• The Coconut Effect: As Sayers puts it in the notes: "It is doubtless true, as somebody pointed out, that a yoke of oxen would be driven, not with a whip but with a goad; but the lash of a whip can be heard on the air, whereas it is useless to ask the studio-effects-man to stand by making a noise like an ox-goad."
  • Composite Character:
    • Sayers combines a couple of different Roman soldiers from the Gospels into a single character named Proclus, who first appears at Herod's court in "Kings in Judea" and subsequently crosses paths with Jesus a number of times, the last time when he's the centurion supervising Jesus's execution.
    • Mary Magdalene, Mary of Bethany, and the Woman caught in adultery are treated as the same character, following a tradition in some early church writings. This also helps deal with the One-Steve Limit, as there are a lot of women named Mary in the Gospels.
  • Corrupt Church: Caiaphas and the Pharisees.
  • Doctor's Orders: In "Kings in Judea", Herod's Court Physician speaks quite firmly with him.
  • Do Wrong, Right: In "The Princes of This World", Shadrach is as eager to get a conviction as the rest of the Pharisees. He still annoys them immensely, by pointing out that if they want a watertight case, their attempts to take shortcuts of dubious legality are just going to be a waste of time. (And that it isn't — "strictly speaking" — legal for the police to hit the accused in the face).
  • Dreaming of Things to Come: Pilate's wife Claudia dreams, correctly, that her husband will be remembered by the phrase 'He suffered under Pontius Pilate'.
  • Everyone Has Standards: In "Kings in Judea" Herod orders Proclus to go and kill every boy under two years in Bethlehem, but Proclus flat-out refuses: "Sir, I am a soldier, not a butcher [...] I won't, and that's flat. I am a Roman, and Romans do not kill children."
  • Evil Debt Collector: Matthew is a reformed example. While he's changed his ways after meeting Jesus, he gets a kick out of the parable of the Unrighteous Steward (who uses creative accounting to get a new job), declines to be in charge of the Disciples' funds since it would be a temptation for him, and is the first to suspect that Judas is Stealing from the Till.
  • Fix Fic: The plays fill in what Sayers saw as a Plot Hole in the scriptural accounts: How did Jesus know so specifically where there was a donkey colt tied up, and what password the disciples should say for its owners to let them borrow it? In Sayers' version, it's a pre-arranged signal from Baruch the Zealot to let him know Jesus was not interested in leading the Rebellion. If He had been, He would have asked for the white horse that was there instead.
  • God Is Dead: Claudia's dream incorporates Plutarch's tale of a cry going out over the sea: "Great Pan is dead".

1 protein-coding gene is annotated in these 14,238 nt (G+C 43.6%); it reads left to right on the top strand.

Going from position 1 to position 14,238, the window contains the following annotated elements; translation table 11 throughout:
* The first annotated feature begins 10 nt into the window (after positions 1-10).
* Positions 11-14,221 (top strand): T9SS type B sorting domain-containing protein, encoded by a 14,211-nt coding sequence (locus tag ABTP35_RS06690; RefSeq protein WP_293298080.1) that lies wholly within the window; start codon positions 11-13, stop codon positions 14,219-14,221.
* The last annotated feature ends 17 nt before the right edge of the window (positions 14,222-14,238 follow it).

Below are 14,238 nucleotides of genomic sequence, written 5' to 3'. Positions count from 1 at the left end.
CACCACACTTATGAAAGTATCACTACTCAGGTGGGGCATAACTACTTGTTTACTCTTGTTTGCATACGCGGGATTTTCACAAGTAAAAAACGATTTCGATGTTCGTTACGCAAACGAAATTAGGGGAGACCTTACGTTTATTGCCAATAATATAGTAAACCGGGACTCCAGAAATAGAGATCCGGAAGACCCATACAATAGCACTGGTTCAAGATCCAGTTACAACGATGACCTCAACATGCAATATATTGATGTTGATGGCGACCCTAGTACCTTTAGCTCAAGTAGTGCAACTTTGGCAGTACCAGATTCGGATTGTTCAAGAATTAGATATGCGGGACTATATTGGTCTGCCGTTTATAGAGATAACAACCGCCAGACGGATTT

• Go Mad from the Revelation: Nicodemus, the revelation in question being that Jesus' claim to be the Son of God had been entirely justified.
  • Historical Domain Character: Herod the Great and others.
  • La RĂ©sistance: The Canon Foreigner Baruch the Zealot provides some plot machinations by pressing on tensions between Jesus' followers and Rome.
  • I Did What I Had to Do: Caiaphas's justification for having Jesus executed: one day, he knows, the Zealots will revolt, leading to a brutal Roman clampdown on what's left of Jewish independence. Caiaphas has Jesus judicially murdered in case he becomes a figurehead for such a rebellion — though he knows he's only delaying the inevitable.
    Caiaphas: I have killed this Jesus, who would have made more faction, but for one pretender crucified, fifty will arise.
  • It's All About Me: When Judas makes his bargain to betray Jesus to the Pharisees, his language makes it clear that his only interest in Jesus was as a projection of his own ideas:
    The noblest dreams I ever dreamed, the holiest prayer my heart could utter, all my hopes, all my ideals, seemed incarnate in him.
  • Major Character, Mainstream Accent: As mentioned under Accent Adaptation, Jesus was voiced in a "standard" (RP) accent.
  • Passion Play: The trial and execution of Jesus each get an hour-long episode.
  • Ritual Magic: The simplicity of Jesus's miracles is contrasted with the complicated spells of sorcerers.
  • Smug Snake: Shadrach.
  • Stealing from the Till: Matthew, being a former Evil Debt Collector who knows how such things work, suspects Judas of doing this, although he can't prove it.
    Matthew: Judas looked me straight in the eye—too straight—and said he'd bestowed it on a deserving object. I know them deserving objects what you can't put a name to.
  • Values Dissonance: Invoked in-universe to explain the conflict between Pilate and the Pharisees. To the Pharisees (being Jewish) Jesus' claim to be the Son of God amounts to blasphemy and deserves death. To Pilate as a Roman, the notion that a god could have a human son is very much in the realm of possibility, and the gods wouldn't be terribly pleased with you if you killed him.
  • What Happened to the Mouse?: Sayers deliberately leaves the fate of Judas ambiguous, as a nod to the differing versions of his death in the Gospels.